Chocolate

Healthier chocolate, thanks to electric fields

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Healthier chocolate, thanks to electric fields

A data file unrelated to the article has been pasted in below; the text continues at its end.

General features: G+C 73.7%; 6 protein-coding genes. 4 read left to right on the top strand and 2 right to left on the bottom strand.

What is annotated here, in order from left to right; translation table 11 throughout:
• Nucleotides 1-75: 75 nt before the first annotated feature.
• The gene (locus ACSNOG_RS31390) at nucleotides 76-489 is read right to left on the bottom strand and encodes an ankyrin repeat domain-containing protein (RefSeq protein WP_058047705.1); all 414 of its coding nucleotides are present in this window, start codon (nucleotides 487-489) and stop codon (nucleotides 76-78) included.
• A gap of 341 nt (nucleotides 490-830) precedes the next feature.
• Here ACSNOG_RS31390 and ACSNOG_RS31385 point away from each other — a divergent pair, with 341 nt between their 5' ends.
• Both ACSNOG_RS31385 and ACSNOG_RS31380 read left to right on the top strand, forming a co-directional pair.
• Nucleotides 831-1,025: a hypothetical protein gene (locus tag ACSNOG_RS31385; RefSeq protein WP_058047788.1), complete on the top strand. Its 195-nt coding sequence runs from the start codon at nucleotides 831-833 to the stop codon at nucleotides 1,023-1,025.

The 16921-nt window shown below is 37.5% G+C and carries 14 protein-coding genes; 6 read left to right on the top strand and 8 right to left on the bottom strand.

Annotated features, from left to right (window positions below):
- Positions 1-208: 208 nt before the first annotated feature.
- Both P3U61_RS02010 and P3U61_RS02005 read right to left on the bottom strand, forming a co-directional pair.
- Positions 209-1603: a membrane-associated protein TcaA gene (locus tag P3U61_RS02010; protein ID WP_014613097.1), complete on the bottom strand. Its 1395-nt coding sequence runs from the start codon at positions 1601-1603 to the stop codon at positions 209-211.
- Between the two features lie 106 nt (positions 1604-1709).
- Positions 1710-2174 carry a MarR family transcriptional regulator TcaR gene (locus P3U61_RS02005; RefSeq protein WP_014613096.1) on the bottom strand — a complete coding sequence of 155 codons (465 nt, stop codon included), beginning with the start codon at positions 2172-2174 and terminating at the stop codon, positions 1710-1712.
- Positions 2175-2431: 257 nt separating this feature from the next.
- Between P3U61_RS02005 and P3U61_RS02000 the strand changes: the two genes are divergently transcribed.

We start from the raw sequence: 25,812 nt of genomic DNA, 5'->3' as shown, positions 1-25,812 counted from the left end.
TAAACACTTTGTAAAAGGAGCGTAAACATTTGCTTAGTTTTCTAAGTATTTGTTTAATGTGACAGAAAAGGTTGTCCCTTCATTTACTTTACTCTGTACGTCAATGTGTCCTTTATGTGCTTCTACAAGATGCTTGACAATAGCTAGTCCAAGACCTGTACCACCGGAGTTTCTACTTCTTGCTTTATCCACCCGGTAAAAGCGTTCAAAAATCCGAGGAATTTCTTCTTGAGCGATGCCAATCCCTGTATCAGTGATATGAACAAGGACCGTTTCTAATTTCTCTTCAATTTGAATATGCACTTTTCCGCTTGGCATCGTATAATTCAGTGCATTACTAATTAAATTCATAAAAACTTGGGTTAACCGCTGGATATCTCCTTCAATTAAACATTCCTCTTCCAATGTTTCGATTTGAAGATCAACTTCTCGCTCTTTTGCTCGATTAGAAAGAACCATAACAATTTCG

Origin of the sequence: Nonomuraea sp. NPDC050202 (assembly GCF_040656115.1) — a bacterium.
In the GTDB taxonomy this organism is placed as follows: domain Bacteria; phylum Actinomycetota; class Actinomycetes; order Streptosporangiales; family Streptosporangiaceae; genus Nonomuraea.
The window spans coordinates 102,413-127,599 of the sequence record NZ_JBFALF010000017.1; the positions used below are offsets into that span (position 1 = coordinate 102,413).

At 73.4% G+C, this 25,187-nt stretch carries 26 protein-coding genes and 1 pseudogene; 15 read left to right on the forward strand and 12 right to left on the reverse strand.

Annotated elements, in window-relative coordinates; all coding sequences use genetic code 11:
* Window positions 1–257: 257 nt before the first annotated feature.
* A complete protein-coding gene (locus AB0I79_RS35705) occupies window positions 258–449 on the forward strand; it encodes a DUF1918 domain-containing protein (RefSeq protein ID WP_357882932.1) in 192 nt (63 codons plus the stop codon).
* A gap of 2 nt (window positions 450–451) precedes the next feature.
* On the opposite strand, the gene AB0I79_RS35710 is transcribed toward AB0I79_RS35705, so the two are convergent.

Chocolate is one of the world's most popular foods, but because 40% to 60% of it is fat, it’s hardly a guiltless pleasure. Now, scientists have found a way to use electric fields to help confectioners make low-fat chocolate, they write online today in the Proceedings of the National Academy of Sciences. Manufacturers have traditionally struggled to make low-fat chocolates because reducing the fat level of liquid chocolate below 36% by using less cocoa butter makes it extremely thick and likely to clog machinery. In the new study, researchers remedied this by applying electric current to the liquid chocolate in the direction it needs to flow along the pipes or machinery. This technique, called electrorheology, clumps the solid particles of cocoa floating in the liquid chocolate into chains, allowing them to flow past each other more easily. This allows confectioners to use less fatty cocoa butter while not risking clogging their machinery. The scientists were able to produce chocolate with 10% less fat with no thickening difficulties. The team found that this technique produced lower fat chocolate that still tasted good, with some testers even describing it as better than normal chocolate. There are no immediate plans for commercial use.